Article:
What was that?
Deus ex machina
Having rallied briskly ahead of the London opening on Monday sterling continued to move ahead through lunchtime before drifting back during the evening. It came close to being the top major currency performer over the 24 hours to 06:00h. However…
…four minutes later the pound fell out of bed and within ten minutes had lost half a US cent. The move coincided with a downward break of US$1.22 but that was all it could have been - coincidence - because Cable had crossed that level a dozen times, without incident, during the previous few hours. In the same way that no explanation was forthcoming for the pound's rally on Monday morning, there was no obvious reason for its plunge today.
The two moves were a reminder, should there be anyone out there who still needs one, that sterling is in thrall to Brexit news and will remain so until the negotiations are complete. It is not important to know why it suddenly shoots off in one direction or the other: it is sufficient to know that it will, and that it will do so without warning.
Investors had two very different globalisation stories to ponder yesterday. One came from the European Central Bank president, who talked about "Moving to the global productivity frontier". The other came from Scotland's first minister, who wants to hold a second independence referendum.
Mario Draghi was speaking at a joint ECB/MIT conference on innovation and entrepreneurship. He insisted that "we should not be overly gloomy about the global prospects for innovation". (Were we?) Nicola Sturgeon's call for Indyref II had been well flagged. Its timing might have surprised some investors but its sentiment didn't, so there was little reaction from sterling.
The flow of ecostats all but dried up. Italian industrial output suffered a -2.3% fall in January and Portugal's global trade deficit widened fractionally. Overnight NAB reported a deterioration in Australian business confidence while in China retail sales were up by an annual 9.5% and industrial production rose by 6.3%.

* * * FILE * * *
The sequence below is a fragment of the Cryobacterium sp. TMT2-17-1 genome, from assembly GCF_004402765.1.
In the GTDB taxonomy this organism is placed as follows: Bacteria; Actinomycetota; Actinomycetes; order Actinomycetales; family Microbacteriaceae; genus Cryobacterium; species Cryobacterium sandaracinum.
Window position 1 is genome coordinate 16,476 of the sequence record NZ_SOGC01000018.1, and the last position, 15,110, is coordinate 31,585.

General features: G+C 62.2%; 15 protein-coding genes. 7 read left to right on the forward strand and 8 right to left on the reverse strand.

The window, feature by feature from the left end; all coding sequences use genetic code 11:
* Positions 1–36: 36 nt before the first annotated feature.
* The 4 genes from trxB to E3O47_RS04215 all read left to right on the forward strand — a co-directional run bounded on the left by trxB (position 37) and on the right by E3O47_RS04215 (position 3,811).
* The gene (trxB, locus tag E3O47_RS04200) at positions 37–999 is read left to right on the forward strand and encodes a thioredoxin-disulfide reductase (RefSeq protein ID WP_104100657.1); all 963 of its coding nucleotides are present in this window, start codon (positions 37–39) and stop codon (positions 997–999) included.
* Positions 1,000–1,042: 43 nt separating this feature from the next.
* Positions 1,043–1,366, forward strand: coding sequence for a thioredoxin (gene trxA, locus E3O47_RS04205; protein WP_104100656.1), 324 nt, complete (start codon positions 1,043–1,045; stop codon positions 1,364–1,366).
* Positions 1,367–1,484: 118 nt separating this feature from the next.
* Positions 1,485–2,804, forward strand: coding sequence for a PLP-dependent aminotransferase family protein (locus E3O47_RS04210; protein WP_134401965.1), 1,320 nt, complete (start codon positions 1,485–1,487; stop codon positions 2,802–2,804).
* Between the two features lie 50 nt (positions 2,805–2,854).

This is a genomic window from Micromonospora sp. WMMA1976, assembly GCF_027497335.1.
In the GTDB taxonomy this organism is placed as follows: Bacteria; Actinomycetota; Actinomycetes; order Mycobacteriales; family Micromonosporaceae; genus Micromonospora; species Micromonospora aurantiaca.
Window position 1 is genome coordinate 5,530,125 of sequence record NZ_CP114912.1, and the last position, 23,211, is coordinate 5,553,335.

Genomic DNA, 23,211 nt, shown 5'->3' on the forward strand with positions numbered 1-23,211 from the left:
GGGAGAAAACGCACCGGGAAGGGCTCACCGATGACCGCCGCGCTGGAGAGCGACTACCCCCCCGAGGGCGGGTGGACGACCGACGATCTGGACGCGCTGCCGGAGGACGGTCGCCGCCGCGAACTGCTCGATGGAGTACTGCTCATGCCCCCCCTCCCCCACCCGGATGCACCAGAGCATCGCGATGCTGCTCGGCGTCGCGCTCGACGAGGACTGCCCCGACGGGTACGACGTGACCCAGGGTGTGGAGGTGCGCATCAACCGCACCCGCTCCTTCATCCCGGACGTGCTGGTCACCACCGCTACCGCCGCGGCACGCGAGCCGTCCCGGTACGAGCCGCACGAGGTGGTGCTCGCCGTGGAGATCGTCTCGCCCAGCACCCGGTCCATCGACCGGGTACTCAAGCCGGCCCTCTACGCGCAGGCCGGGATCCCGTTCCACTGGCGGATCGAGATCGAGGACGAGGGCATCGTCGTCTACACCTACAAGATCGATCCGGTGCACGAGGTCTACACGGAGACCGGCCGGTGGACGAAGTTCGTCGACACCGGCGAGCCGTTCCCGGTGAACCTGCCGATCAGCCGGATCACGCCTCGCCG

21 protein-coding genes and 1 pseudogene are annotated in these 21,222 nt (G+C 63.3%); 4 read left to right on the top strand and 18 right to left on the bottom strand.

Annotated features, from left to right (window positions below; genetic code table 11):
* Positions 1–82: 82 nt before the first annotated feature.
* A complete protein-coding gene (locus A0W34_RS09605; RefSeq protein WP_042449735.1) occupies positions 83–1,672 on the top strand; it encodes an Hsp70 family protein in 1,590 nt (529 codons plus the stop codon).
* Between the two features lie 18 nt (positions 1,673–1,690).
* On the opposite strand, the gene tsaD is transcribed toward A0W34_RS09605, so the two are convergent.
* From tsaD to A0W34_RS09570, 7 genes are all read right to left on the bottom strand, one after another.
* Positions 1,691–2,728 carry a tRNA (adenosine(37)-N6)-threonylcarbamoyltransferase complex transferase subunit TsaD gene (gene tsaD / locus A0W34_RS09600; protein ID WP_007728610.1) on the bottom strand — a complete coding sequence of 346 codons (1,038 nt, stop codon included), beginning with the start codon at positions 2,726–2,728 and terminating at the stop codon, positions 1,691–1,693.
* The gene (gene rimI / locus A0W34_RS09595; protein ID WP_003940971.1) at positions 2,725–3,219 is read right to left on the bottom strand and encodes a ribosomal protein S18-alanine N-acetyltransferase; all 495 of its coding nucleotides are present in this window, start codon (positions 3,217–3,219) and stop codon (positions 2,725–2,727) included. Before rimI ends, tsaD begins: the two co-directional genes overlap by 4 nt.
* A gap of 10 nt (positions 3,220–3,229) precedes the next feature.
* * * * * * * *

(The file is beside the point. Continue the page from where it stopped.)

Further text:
Today's agenda is longer than Monday's but still falls well short of being action-packed. It includes no UK ecostats of any significance. Investors' focus is likely to remain on tomorrow's data and events.
Figures already out put inflation in Germany at 2.2% and in Spain at 3.0%, both as predicted by analysts. The more interesting inflation reading will come from Sweden: at the last count it was 1.4% and 1.7% is pencilled in for February. Euroland industrial production is expected to have increased by 0.9% in January and the ZEW surveys of German and €Z investor confidence should have improved in March.
US producer price indices will appear at lunchtime and with oil prices down by -9% in the last week the API weekly count of US oil stocks will be closely watched when it comes out this evening. Heavy snow in New York will probably dampen activity this afternoon.